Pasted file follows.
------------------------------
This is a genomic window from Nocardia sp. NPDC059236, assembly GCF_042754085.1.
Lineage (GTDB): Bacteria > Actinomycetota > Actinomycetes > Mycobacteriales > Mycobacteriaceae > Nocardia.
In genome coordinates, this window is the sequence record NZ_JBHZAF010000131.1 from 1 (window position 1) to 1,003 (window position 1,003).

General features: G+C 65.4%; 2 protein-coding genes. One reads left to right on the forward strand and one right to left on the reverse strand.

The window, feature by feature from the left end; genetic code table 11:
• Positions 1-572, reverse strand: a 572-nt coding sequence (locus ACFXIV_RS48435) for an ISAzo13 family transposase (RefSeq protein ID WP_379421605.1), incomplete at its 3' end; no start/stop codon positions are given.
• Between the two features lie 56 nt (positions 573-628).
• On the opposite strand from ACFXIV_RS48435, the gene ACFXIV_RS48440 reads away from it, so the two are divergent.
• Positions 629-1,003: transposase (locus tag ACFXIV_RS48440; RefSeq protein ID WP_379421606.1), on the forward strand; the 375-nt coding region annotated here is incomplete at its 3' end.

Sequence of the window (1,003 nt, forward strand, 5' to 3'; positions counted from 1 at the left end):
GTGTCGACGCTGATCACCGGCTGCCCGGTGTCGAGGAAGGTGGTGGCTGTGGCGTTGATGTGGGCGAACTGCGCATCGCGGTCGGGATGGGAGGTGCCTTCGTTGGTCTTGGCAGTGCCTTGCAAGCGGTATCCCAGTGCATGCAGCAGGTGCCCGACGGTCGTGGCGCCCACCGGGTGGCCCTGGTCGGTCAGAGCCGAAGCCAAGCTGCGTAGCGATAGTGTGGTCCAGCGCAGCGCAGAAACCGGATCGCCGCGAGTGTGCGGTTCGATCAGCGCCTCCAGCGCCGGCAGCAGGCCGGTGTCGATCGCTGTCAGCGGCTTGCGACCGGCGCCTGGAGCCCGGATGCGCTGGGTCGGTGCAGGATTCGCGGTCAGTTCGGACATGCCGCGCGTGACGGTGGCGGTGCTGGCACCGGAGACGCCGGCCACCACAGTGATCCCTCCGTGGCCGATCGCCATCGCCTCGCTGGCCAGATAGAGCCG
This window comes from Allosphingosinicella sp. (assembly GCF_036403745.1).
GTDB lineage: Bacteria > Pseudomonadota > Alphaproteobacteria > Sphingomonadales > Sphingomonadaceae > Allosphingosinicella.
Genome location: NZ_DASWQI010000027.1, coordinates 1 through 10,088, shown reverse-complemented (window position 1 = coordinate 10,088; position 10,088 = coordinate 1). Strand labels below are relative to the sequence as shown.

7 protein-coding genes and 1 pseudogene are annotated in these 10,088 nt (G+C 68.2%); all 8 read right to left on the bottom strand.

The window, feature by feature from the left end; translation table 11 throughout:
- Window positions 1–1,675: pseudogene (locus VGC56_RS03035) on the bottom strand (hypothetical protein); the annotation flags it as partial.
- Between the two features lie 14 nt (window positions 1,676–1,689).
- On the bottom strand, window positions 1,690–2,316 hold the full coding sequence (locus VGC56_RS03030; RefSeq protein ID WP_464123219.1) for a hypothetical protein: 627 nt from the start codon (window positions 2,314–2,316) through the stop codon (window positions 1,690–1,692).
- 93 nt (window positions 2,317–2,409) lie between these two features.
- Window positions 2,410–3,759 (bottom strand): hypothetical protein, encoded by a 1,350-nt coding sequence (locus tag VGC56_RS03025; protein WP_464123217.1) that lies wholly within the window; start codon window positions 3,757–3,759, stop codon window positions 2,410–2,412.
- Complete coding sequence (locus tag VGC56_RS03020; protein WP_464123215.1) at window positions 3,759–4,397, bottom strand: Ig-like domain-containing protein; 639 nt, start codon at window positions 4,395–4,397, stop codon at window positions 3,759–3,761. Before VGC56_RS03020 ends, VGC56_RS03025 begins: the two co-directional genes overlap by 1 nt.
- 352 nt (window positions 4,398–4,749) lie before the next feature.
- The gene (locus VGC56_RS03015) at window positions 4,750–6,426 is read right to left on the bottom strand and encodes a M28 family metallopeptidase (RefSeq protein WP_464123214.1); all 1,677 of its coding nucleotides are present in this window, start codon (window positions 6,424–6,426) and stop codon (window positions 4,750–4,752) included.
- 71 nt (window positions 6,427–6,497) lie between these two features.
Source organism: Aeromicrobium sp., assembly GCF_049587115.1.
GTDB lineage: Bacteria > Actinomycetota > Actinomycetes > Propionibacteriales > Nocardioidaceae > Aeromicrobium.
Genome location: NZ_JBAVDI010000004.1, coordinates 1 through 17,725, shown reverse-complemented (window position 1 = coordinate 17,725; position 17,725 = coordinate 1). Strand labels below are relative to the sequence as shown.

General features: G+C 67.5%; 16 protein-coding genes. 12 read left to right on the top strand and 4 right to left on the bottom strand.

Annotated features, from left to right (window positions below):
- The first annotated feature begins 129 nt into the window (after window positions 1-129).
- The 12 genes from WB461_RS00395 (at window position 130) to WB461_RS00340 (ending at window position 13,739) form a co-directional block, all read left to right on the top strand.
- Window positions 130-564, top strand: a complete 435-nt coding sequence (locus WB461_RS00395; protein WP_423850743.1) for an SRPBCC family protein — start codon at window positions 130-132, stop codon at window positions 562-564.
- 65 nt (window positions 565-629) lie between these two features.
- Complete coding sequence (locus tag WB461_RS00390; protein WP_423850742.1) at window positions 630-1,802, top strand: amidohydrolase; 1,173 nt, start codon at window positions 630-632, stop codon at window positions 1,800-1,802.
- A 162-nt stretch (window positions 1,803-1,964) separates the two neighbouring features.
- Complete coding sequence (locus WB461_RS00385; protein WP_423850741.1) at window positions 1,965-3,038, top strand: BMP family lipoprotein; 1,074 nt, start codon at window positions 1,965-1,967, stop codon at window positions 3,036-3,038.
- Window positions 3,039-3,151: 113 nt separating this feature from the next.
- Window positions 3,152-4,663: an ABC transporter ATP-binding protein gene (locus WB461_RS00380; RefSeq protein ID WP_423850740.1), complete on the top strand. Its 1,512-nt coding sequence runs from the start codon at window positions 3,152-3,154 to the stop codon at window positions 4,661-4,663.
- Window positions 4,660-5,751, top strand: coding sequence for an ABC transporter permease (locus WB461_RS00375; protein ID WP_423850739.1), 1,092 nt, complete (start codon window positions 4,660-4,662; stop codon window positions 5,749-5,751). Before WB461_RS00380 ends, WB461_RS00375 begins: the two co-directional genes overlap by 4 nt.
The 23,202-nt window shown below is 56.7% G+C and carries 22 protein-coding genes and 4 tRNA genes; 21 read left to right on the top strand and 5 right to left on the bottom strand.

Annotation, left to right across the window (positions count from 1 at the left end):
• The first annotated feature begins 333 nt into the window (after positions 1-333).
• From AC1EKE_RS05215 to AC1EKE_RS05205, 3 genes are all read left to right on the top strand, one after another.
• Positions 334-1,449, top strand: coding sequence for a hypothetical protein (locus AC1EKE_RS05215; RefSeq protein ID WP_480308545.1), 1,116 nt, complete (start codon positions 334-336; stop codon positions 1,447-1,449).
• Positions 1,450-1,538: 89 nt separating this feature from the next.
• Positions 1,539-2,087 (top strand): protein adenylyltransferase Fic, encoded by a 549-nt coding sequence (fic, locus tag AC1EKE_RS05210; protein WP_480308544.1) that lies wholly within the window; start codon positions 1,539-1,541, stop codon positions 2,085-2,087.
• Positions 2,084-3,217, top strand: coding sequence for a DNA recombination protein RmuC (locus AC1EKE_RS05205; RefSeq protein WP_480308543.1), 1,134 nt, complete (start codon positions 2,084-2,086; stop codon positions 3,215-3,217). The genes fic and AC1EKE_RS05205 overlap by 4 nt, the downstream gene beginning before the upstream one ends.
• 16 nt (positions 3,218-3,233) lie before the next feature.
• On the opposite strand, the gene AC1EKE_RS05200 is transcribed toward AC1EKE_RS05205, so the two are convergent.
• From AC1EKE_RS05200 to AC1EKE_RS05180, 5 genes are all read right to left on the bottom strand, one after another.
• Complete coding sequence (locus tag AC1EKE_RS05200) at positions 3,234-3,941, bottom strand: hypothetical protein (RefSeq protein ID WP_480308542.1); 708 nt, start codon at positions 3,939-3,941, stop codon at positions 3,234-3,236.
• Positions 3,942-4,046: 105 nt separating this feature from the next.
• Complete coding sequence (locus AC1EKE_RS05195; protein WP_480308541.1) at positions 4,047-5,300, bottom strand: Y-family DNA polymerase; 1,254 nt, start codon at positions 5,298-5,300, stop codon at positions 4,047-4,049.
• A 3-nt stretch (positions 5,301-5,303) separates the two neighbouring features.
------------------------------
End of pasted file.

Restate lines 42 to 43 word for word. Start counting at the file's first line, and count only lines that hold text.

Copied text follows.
Annotation, left to right across the window (positions count from 1 at the left end):
• The first annotated feature begins 333 nt into the window (after positions 1-333).